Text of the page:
This post reveals how to use bentonite clay for teeth whitening and avoiding tooth decay with this toothpaste recipe that uses baking soda and essential oil.
What is Bentonite Clay?
Bentonite clay is a type of montmorillonite mineral clay that is formed from the weathering of volcanic ash over millions of years. The term bentonite came from the clay formation known as Benton Shale found around Fort Benton in Wyoming back in 1898.
Its other name, “montmorillonite clay” originated from a region in France called Montmorillon where it was first discovered.
Bentonite clay has a high concentration of minerals, including silica, aluminium, iron, magnesium, and potassium. It is used in cosmetics, skin care products, and other health and beauty products such bentonite toothpaste or tooth powder.
One way to take advantage of these minerals as a natural remedy is to use bentonite clay for tooth decay and teeth whitening. There are also benefits of drinking bentonite clay and how it cleanses the body from within.
Two of the most widely used ones for body health and skincare is sodium bentonite clay and calcium bentonite clay which we have discussed in length in our calcium vs sodium bentonite clay article.
Sodium bentonite can be referred to by its scientific name Na-bentonite that typically has a pH level of 9 to 10 whereas calcium bentonite clay is known as Ca-bentonite with a pH level that varies from 7 to 8. With these levels this makes bentonite clay an alkaline.
Where Does Bentonite Clay Come From?
In the United States, it is found in abundance in Wyoming and Montana, Georgia, Florida and even around the Gulf of Mexico.
In Australia, bentonite is largely mined from the seabeds of Queensland that yield sodium bentonite clay. There are also mining activities in some parts of New South Wales and Western Australia that produce calcium bentonite clay.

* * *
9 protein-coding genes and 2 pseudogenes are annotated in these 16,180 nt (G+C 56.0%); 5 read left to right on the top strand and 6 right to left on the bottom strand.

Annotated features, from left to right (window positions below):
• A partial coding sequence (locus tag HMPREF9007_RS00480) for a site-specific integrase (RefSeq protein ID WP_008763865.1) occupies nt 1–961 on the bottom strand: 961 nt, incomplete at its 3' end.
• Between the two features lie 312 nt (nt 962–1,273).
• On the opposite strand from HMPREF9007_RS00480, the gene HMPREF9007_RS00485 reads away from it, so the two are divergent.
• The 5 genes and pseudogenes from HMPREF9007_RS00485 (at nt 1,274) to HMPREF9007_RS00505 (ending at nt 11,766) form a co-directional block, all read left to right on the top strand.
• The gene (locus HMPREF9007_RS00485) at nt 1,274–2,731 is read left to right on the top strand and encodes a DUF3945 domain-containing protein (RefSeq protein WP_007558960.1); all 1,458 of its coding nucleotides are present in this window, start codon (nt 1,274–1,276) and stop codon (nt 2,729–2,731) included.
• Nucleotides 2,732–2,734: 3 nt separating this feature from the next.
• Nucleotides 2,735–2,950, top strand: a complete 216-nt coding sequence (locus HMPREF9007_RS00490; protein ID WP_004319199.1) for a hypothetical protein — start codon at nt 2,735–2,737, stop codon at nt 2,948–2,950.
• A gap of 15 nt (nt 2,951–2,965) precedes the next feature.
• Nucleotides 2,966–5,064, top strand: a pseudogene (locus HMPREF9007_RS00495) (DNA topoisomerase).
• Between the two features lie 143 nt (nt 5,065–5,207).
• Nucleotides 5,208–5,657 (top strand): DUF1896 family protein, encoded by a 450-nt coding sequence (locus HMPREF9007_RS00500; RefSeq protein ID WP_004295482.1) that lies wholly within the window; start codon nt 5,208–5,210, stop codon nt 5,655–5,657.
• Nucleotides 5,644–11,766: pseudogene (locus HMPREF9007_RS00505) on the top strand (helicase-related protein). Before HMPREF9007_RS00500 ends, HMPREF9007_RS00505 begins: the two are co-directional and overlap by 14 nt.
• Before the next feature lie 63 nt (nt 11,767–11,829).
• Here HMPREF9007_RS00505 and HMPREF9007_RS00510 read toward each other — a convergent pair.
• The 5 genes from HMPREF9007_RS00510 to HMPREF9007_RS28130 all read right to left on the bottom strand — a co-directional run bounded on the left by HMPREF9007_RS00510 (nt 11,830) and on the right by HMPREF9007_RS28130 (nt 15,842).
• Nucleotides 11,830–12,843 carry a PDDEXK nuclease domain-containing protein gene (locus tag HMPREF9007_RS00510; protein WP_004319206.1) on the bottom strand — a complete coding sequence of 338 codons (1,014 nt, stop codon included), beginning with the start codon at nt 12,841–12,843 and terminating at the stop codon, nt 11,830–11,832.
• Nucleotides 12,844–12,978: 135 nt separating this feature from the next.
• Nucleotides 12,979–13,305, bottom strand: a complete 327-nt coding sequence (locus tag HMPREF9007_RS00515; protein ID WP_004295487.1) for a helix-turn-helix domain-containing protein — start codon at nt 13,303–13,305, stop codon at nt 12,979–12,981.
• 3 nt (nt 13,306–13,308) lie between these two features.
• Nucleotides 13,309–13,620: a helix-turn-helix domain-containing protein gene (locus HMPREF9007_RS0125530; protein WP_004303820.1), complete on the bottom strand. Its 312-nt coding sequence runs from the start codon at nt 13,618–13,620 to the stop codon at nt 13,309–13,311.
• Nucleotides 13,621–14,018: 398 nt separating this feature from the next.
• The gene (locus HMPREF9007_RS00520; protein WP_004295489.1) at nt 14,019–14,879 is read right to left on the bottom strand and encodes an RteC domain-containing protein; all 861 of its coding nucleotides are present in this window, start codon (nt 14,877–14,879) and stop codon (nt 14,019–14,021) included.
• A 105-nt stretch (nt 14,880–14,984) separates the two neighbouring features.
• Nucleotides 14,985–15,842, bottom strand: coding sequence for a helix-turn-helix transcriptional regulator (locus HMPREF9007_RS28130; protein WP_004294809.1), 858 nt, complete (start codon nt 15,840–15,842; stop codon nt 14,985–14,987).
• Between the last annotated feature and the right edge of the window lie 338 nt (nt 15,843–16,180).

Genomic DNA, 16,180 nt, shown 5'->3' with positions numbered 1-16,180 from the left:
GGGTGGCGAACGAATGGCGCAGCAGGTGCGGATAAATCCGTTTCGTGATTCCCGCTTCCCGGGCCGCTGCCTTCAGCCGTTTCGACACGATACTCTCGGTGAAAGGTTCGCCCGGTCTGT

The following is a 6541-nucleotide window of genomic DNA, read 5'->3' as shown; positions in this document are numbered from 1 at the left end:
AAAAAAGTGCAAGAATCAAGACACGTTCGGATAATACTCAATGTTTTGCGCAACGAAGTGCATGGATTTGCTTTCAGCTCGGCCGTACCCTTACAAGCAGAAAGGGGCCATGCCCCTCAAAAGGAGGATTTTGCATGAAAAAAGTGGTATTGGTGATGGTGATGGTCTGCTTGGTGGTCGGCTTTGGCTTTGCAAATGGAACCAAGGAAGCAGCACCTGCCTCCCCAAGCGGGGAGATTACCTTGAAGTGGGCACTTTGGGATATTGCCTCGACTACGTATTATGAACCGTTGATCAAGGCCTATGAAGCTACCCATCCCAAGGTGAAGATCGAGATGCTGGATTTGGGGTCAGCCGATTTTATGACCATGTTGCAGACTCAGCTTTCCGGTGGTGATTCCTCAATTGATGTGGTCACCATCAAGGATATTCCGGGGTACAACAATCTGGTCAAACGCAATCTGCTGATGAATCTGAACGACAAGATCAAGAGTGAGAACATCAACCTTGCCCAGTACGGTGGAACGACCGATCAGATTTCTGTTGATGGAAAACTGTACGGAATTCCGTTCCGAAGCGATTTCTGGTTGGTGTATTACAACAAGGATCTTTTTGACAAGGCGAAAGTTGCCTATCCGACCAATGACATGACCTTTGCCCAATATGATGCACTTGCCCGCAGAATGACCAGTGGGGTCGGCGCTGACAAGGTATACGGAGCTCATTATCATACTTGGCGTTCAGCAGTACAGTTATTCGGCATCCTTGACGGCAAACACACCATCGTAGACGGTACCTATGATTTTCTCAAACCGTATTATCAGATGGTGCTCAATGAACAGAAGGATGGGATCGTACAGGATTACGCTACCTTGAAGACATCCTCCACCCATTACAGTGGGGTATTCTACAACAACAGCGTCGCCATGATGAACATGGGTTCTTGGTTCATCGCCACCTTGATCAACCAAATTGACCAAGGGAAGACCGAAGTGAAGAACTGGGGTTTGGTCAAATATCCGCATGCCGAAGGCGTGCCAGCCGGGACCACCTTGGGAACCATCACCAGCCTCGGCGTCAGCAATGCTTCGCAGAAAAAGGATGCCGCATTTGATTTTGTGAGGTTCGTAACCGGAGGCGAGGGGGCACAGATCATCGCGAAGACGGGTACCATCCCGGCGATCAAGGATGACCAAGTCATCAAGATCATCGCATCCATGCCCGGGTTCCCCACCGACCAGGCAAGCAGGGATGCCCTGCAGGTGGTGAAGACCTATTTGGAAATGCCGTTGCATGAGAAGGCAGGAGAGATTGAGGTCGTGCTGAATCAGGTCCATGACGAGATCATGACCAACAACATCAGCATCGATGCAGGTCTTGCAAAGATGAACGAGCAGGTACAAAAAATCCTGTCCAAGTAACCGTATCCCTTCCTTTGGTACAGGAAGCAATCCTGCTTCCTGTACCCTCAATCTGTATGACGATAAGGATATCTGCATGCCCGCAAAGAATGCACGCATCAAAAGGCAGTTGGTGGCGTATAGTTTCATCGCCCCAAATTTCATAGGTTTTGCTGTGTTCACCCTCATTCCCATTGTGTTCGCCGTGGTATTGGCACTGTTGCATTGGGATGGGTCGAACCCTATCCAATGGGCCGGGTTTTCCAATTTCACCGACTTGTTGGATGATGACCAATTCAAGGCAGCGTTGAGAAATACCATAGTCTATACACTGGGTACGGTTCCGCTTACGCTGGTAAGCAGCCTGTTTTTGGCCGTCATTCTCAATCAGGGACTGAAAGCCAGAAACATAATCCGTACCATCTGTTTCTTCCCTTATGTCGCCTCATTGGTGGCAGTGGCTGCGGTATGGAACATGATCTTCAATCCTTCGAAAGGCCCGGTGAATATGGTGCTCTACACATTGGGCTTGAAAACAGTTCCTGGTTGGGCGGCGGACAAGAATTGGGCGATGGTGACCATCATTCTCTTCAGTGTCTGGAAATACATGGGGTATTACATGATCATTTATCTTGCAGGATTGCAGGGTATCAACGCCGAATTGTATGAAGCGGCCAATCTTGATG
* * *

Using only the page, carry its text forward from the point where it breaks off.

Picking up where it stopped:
Benefits of Bentonite Clay For Teeth Whitening and Gums
Bentonite clay helps to remineralize teeth. This means that it helps to rebuild the enamel on your teeth. Enamel is what protects your teeth from decay and damage. Bentonite clay contains minerals like calcium and magnesium that help to rebuild the enamel on your teeth.
Using bentonite clay for tooth decay helps to fend off plaque and bacteria. Plaque is a sticky film that forms on your teeth over time. Bacteria can grow in plaque, which can lead to cavities and other dental problems. Bacteria strives in an acidic environment and by using bentonite that has a high alkaline pH level, will help to alkalise the mouth and inhibit further bacterial growth. The clay can be mixed with water and used as a gargle or mouth wash to reduce bad breath.
The characteristic minerals in bentonite clay are mainly fine crystalline that gently scrubs the enamel without being too abrasive. Through this process, it polishes teeth giving it that whitened look.
For years hubby and I used a great toothpaste made by Neways. This was a toothpaste that once you tried it, ruined you forever!… What I mean is it changed your understanding of how clean teeth really felt. Toothpaste this good raises your expectations about what toothpaste should do, and you don’t ever want to go back to the junk they sell in the supermarkets! The Neways toothpaste made my teeth feel like glass and it just got a much better result than any other toothpaste I’d ever used before. Plus it was made from safer ingredients:
- No fluoride
- No SLS or SLES
- No nasties
That stuff is important to me!
So we used that toothpaste for close to 15 years.